Tetzaveh

Exodus 27:20 – 30:10; Haftarah: Ezekiel 43:10 – 43:27

Synopsis –

Our study this week takes us deeper in to the mystery of the Tabernacle, which we have studied as a place of new creation – a new Eden – a deeply feminine reality that produces new life. This week, we focus on the man created in this new creation: the High Priest, Aaron – his vestments and those of his sons and their symbolism. We begin our journey towards the heart and center of the Torah which is the offering of Nadab and Abihu in the book of leviticus with these realizations – all of which point ultimately to the Ultimate High-Priest and Victim: Jesus Christ.

Scripture references from the episode

Ps 22:6

But I am da worm and not a man,
scorned by mankind and despised by the people.

 

External Sources

“Hail! tabernacle of God and the Word. Hail! holy beyond all holy ones. Hail! ark gilded by the Holy Ghost. Hail! unfailing treasure-house of life.”

An ancient Akathist hymn

(Ex 26:1) Henry Morris. Biblical Basis for Modern Science, Baker Book House, 1985, p. 73

“When the female of the scarlet worm species was ready to give birth to her young, she would attach her body to the trunk of a tree, fixing herself so firmly and permanently that she would never leave again. The eggs deposited beneath her body were thus protected until the larvae were hatched and able to enter their own life cycle. As the mother died, the crimson fluid stained her body and the surrounding wood. From the dead bodies of such female scarlet worms, the commercial scarlet dyes of antiquity were extracted. What a picture this gives of Christ, dying on the tree, shedding his precious blood that he might ‘bring many sons unto glory’ (Hbr 2:10)! He died for us, that we might live through him! Psa 22:6 describes such a worm and gives us this picture of Christ. (cf. Isa 1:18)”

(Ex 28:40) Philo of Alexandria – The Special Laws

This is the arrangement of the sacred dress of the high priest, being a representation of the universe, a marvellous work to be beheld or to be contemplated. For it has an appearance thoroughly calculated to excite astonishment, such as no embroidered work conceived by man ever was for variety and costly magnificence; (96) and it also attracts the intellect of philosophers to examine its different parts. For God intends that the high priest should in the first place have a visible representation of the universe about him, in order that from the continual sight of it he may be reminded to make his own life worthy of the nature of the universe, and secondly, in order that the whole world may co-operate with him in the performance of his sacred rites.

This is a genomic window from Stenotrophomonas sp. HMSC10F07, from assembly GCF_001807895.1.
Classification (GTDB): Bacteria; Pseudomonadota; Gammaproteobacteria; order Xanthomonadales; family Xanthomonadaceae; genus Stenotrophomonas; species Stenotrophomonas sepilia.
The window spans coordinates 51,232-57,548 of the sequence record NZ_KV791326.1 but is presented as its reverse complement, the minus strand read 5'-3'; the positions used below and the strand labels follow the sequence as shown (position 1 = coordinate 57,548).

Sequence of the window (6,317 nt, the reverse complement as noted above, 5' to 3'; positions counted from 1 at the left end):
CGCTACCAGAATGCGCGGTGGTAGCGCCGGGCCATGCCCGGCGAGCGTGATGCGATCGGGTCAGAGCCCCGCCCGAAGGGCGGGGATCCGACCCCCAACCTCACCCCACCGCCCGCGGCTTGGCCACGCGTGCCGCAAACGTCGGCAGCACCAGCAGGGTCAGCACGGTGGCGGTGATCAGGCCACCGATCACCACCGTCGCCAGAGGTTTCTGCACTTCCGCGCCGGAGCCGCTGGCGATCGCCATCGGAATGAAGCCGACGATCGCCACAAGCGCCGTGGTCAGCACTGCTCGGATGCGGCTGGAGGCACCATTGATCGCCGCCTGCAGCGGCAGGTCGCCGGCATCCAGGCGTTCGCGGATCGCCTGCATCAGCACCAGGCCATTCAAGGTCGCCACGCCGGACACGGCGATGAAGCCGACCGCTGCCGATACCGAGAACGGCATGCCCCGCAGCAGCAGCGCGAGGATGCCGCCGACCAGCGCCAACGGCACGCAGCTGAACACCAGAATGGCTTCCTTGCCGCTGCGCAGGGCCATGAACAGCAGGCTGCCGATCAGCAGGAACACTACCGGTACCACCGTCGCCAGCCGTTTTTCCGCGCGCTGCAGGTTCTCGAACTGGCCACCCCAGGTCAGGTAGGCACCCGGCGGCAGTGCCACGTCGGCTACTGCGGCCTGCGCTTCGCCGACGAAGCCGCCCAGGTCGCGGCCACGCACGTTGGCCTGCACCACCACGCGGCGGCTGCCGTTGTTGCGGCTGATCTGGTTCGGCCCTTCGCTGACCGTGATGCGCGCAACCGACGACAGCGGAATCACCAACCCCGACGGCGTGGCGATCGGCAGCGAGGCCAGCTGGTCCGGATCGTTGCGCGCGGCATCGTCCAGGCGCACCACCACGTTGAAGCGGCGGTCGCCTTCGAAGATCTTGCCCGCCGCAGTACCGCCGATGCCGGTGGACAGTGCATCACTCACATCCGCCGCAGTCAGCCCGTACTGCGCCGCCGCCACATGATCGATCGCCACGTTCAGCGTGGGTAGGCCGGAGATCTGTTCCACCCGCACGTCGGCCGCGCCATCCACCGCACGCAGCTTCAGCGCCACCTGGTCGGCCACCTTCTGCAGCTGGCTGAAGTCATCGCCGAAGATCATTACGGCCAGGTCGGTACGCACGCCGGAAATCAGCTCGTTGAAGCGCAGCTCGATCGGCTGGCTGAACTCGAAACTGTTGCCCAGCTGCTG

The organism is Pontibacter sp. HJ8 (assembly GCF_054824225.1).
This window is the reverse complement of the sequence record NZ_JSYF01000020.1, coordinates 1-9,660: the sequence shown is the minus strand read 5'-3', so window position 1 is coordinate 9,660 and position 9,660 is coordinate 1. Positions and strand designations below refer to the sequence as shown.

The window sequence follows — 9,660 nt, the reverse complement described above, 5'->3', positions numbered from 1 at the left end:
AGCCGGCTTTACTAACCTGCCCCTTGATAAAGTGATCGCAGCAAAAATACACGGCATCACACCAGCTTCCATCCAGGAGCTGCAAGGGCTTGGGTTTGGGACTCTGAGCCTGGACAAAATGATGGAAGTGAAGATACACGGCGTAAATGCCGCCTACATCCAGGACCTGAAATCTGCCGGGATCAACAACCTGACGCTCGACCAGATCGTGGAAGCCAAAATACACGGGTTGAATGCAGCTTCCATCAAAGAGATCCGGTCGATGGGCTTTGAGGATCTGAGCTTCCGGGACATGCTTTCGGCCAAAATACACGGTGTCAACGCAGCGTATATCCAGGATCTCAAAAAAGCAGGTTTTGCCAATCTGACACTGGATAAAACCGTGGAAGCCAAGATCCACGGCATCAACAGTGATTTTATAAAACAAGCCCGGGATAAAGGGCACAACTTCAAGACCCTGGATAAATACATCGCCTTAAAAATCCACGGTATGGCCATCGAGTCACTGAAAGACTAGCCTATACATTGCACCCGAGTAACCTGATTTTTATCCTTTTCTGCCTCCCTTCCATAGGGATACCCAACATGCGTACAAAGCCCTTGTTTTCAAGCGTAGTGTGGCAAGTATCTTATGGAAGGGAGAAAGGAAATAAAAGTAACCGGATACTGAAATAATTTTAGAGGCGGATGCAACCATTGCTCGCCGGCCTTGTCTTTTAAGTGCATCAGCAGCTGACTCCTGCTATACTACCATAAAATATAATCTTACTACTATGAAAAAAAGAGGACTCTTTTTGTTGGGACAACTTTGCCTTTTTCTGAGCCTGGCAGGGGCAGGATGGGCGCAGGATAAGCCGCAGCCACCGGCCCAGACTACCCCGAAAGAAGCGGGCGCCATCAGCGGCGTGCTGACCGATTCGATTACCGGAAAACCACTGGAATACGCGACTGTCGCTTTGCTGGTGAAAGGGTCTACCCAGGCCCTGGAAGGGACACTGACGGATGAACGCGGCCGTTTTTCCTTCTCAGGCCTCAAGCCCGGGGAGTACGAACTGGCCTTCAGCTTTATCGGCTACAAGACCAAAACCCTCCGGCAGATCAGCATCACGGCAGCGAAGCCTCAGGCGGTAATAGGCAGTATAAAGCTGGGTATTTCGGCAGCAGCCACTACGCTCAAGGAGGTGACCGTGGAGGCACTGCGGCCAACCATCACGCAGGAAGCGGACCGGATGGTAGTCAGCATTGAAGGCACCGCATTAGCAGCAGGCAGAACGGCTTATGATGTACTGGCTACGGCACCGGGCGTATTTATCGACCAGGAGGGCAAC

And it is exceedingly becoming that the man who is consecrated to the service of the Father of the world should also bring his son to the service of him who has begotten him.

(Ex 29:14) Leo the Great – Sermon 59.5.2

Indeed consequently, “Christ our Passover has been sacrificed,” (1 Cor 5:7) as the apostle says. Offering himself to the Father as a new and real sacrifice of reconciliation, he was crucified—not in the temple whose due worship is now completed, nor within the enclosure of the city which was to be destroyed because of its crime, but “outside and beyond the camp.” That way, as the mystery of the ancient sacrifices was ceasing, a new victim would be put on a new altar, and the cross of Christ would be the altar not of the temple but of the world. 

(Ex 29:43) Babylonian Talmud – b. Zebah. 14:1

It is in the following: “And there I will meet with the children of Israel and the tent shall be sanctified by my glory” (Ex. 29:43). Pronounce the words to read not “my glory” but “my honored ones.”

(Ex 30:6) Bede – Homilies on the Gospels 2.25

The ark of the covenant, which was inside the veil, … very suitably symbolizes the nature of [Christ’s] humanity. The urn [containing] manna symbolizes the fullness of his divinity. The staff of Aaron symbolizes the indestructible power of his priesthood, [and] the tablets of the covenant symbolize that it is he who gave the law and will also give his blessing to those who fulfill the law.

(Ex 30:10) Origen – Homilies on Leviticus 9:8–9

Therefore, if I should consider how the true “high priest,” my Lord Jesus Christ, having indeed been placed in the flesh, was with the people all year, that year about which he himself says, “He sent me to proclaim good news to the poor and to announce the acceptable year of the Lord and the day of forgiveness,” I perceive how “once” in this “year” on the Day of Atonement he enters into “the Holy of Holies.” That is, when with his dispensation fulfilled “he penetrates the heavens” (Heb 4:14) and goes to the Father to make atonement for the human race and prays for all those who believe in him. Knowing this atonement by which he propitiates the Father for humans, the apostle John says, “I say this, little children, that we may not sin. But if we should sin, we have an advocate before the Father, Jesus Christ the just; and he himself is the propitiation for our sins.” But Paul also in a similar way mentions this atonement when he says concerning Christ, “Whom God appointed as a propitiator by his blood through faith.” Therefore the Day of Atonement remains for us until the sun sets; that is, until the world comes to an end.

About the author, NCIC

Leave a Comment